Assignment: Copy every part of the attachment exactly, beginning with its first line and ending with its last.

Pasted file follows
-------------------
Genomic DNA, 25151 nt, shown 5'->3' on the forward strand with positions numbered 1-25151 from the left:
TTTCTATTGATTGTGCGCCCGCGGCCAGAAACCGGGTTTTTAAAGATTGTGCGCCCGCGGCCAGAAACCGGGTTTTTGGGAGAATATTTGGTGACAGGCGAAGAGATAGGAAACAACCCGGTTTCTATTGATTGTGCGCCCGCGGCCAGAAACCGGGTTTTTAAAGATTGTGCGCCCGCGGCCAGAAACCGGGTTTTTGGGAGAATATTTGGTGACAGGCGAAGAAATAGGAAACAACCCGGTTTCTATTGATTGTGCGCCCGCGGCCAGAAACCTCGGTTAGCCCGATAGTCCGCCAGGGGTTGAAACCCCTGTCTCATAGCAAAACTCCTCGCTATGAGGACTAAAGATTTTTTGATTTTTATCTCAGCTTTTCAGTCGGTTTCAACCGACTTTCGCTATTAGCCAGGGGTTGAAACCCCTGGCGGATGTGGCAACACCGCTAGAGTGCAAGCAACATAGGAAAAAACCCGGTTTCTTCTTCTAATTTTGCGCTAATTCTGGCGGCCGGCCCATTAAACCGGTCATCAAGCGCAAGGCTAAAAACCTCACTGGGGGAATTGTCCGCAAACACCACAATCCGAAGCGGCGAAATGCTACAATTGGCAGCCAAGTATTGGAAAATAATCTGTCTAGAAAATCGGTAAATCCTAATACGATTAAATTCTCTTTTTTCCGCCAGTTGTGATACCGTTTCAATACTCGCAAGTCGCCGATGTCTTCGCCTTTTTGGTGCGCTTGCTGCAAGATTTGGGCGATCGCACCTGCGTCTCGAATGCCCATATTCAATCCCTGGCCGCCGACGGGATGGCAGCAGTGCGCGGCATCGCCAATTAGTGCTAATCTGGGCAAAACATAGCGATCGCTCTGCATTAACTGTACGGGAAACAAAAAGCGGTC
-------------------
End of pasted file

Genomic DNA, 25151 nt, shown 5'->3' on the forward strand with positions numbered 1-25151 from the left:
TTTCTATTGATTGTGCGCCCGCGGCCAGAAACCGGGTTTTTAAAGATTGTGCGCCCGCGGCCAGAAACCGGGTTTTTGGGAGAATATTTGGTGACAGGCGAAGAGATAGGAAACAACCCGGTTTCTATTGATTGTGCGCCCGCGGCCAGAAACCGGGTTTTTAAAGATTGTGCGCCCGCGGCCAGAAACCGGGTTTTTGGGAGAATATTTGGTGACAGGCGAAGAAATAGGAAACAACCCGGTTTCTATTGATTGTGCGCCCGCGGCCAGAAACCTCGGTTAGCCCGATAGTCCGCCAGGGGTTGAAACCCCTGTCTCATAGCAAAACTCCTCGCTATGAGGACTAAAGATTTTTTGATTTTTATCTCAGCTTTTCAGTCGGTTTCAACCGACTTTCGCTATTAGCCAGGGGTTGAAACCCCTGGCGGATGTGGCAACACCGCTAGAGTGCAAGCAACATAGGAAAAAACCCGGTTTCTTCTTCTAATTTTGCGCTAATTCTGGCGGCCGGCCCATTAAACCGGTCATCAAGCGCAAGGCTAAAAACCTCACTGGGGGAATTGTCCGCAAACACCACAATCCGAAGCGGCGAAATGCTACAATTGGCAGCCAAGTATTGGAAAATAATCTGTCTAGAAAATCGGTAAATCCTAATACGATTAAATTCTCTTTTTTCCGCCAGTTGTGATACCGTTTCAATACTCGCAAGTCGCCGATGTCTTCGCCTTTTTGGTGCGCTTGCTGCAAGATTTGGGCGATCGCACCTGCGTCTCGAATGCCCATATTCAATCCCTGGCCGCCGACGGGATGGCAGCAGTGCGCGGCATCGCCAATTAGTGCTAATCTGGGCAAAACATAGCGATCGCTCTGCATTAACTGTACGGGAAACAAAAAGCGGTC